Almost one in every 35 people in Carndonagh, Co Donegal had coronavirus over the last two weeks, according to the latest official figures.
The most northerly local electoral area in Ireland has the highest rate of Covid-19 on the island with an incidence rate of 2,800 infections per 100,000 people. This has increased sharply from last week when the area had a rate of 1,975.
Other electoral areas in Co Donegal with high incidence include Buncrana (1,476 cases per 100,000) and Donegal town (955).
The next worst affected region is Belfast, with three postcode areas in the city reporting infection rates of more than 2,000 cases per 100,000.
The BT13 and BT12 postcodes, which cover much of west Belfast, have the highest incidence rates (2,736 and 2,279 respectively), while infections are also climbing in the Ardoyne area of north Belfast (1,663) and in the BT5 postcode in the east (1,220).
Hospitals in Belfast came under “extreme pressure” at the weekend because of an increasing number of Covid patients. The Belfast Trust, which runs hospitals in the city, called on nurses to work later on Sunday and overnight to help ease the pressure.
Other areas where coronavirus is spreading more widely include Ballycastle, Co Antrim (1,702), Newry, Co Down (1,397), Strabane, Co Tyrone (1,310), Castlederg, Co Tyrone (1,209), Derry City (1,146), Galway City Central (1,034) and Westport, Co Mayo (958).
The figures are based on the number of new cases in the Republic’s 166 local electoral areas and the North's 80 postcode areas over the most recent two-week period.
Howth-Malahide in north Dublin has the highest infection rate in the capital, with 547 cases per 100,000 people, up from 445 last week. Rush-Lusk has the lowest rate in Co Dublin at 280 per 100,000, up from 182 last week.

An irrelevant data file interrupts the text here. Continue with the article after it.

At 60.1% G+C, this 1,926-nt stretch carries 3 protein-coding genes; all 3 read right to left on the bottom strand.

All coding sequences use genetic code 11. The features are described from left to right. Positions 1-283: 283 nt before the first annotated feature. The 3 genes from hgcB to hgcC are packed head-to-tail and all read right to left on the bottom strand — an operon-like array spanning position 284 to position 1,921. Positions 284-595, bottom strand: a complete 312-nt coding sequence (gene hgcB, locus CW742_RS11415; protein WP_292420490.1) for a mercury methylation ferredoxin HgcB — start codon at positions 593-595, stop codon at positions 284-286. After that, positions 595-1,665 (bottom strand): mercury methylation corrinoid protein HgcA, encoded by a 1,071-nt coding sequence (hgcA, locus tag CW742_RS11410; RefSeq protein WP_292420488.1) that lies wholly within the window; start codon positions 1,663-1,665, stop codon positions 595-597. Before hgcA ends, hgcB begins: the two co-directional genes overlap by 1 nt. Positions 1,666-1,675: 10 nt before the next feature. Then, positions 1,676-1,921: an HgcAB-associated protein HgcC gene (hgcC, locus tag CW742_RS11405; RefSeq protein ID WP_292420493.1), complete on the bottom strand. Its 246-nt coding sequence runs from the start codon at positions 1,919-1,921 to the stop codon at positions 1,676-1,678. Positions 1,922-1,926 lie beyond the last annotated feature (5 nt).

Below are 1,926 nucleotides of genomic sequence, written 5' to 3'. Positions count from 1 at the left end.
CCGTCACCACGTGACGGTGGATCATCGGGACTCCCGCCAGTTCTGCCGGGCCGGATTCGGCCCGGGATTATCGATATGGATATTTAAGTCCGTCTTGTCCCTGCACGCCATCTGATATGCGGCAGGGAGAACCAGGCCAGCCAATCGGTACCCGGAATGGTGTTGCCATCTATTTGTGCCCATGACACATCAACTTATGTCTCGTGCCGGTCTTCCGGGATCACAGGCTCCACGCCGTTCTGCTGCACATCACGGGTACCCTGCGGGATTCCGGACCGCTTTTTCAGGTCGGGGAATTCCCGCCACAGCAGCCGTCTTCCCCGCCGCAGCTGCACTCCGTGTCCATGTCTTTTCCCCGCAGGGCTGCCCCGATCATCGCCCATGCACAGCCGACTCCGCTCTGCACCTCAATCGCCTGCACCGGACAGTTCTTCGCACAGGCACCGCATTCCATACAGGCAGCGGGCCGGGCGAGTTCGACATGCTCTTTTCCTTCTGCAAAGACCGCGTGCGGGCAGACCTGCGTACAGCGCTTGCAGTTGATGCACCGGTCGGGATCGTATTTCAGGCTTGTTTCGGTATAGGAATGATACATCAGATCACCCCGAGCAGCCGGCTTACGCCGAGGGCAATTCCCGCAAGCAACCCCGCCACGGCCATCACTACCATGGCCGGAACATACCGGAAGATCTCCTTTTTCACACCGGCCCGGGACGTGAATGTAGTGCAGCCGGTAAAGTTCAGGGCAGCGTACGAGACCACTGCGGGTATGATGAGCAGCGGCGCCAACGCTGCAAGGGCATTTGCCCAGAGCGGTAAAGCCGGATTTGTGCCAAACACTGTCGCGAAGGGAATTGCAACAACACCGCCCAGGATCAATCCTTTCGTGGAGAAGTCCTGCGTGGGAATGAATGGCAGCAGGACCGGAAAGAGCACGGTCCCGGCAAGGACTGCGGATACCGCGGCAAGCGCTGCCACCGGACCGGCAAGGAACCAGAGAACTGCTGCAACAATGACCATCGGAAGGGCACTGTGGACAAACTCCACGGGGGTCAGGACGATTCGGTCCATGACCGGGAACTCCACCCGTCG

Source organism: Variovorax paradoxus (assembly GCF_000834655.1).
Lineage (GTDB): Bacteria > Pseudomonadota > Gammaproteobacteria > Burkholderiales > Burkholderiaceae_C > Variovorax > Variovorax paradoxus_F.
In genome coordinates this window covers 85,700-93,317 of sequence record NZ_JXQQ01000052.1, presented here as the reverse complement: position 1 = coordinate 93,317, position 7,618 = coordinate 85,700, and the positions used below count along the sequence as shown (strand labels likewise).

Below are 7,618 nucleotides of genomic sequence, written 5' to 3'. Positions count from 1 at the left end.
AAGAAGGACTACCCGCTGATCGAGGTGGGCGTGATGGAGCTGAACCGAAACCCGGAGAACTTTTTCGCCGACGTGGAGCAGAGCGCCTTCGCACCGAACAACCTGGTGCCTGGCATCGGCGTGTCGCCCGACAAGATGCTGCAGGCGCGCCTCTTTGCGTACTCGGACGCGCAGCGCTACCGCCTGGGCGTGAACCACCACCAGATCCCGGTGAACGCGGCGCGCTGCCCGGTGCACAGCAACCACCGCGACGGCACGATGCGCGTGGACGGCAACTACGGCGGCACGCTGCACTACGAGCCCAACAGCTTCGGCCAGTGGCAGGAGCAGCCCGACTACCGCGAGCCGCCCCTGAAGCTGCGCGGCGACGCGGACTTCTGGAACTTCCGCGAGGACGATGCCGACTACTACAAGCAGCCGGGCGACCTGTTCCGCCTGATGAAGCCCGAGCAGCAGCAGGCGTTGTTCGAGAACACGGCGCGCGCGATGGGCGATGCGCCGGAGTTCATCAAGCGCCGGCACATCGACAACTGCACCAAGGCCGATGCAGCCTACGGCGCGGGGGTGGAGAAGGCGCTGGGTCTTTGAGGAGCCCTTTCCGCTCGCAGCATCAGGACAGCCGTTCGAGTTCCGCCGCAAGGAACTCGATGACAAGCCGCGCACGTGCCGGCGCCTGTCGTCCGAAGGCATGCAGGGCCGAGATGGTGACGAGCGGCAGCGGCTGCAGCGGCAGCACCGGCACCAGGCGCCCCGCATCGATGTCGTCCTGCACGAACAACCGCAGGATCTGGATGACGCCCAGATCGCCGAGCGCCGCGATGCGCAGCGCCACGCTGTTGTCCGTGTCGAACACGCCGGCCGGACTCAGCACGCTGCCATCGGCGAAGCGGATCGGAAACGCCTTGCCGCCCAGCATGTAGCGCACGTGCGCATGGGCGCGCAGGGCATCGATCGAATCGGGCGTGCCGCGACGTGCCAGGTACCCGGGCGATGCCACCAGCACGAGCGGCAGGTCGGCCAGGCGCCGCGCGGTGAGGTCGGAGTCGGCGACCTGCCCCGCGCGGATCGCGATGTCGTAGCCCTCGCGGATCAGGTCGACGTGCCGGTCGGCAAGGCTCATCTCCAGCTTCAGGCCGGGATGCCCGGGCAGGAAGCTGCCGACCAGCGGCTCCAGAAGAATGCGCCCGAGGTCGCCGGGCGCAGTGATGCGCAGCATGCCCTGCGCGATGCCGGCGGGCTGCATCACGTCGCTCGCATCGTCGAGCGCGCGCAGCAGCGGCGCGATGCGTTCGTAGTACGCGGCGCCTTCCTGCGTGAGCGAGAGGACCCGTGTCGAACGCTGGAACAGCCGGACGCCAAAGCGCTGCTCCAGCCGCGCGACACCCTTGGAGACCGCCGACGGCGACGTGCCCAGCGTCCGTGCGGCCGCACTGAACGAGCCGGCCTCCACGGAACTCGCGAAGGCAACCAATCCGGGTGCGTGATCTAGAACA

There are five areas with rates below 100 cases per 100,000. These include Tramore, Co Waterford (98), Carrick-on-Suir, Co Tipperary (87), Kilrush, Co Clare (71), Cahir, Co Tipperary (68) and Lismore, Co Waterford (47).
The update comes as Taoiseach Micheál Martin said that the Government will take a “steady as she goes” approach to Covid-19 restrictions in the coming weeks.
He said that while the vaccination programme was making good progress, the Delta variant meant that a cautious approach is needed.
Chief medical officer Dr Tony Holohan said the country has to continue to drive up vaccination rates “as high as possible”.
“The higher we go, the better the protection we have and the sooner we’ll be able to ease more of the economic and social restrictions that still remain in place,” he said.
Meanwhile, the North’s chief scientific adviser has warned that the region could be facing a more severe wave of Covid-19 than other parts of the UK due to its flagging vaccination rate.
Speaking on Thursday, Professor Ian Young said there is concern that people in the region appear less willing to get a jab than those in Britain.
He also said that increasing case numbers in the North may have “plateaued” in recent days, while the numbers in hospital, including in intensive care, are currently a third of those witnessed in previous waves.
Given the drop in case numbers, Prof Young said he expected inpatient numbers to “stabilise” towards the end of next week.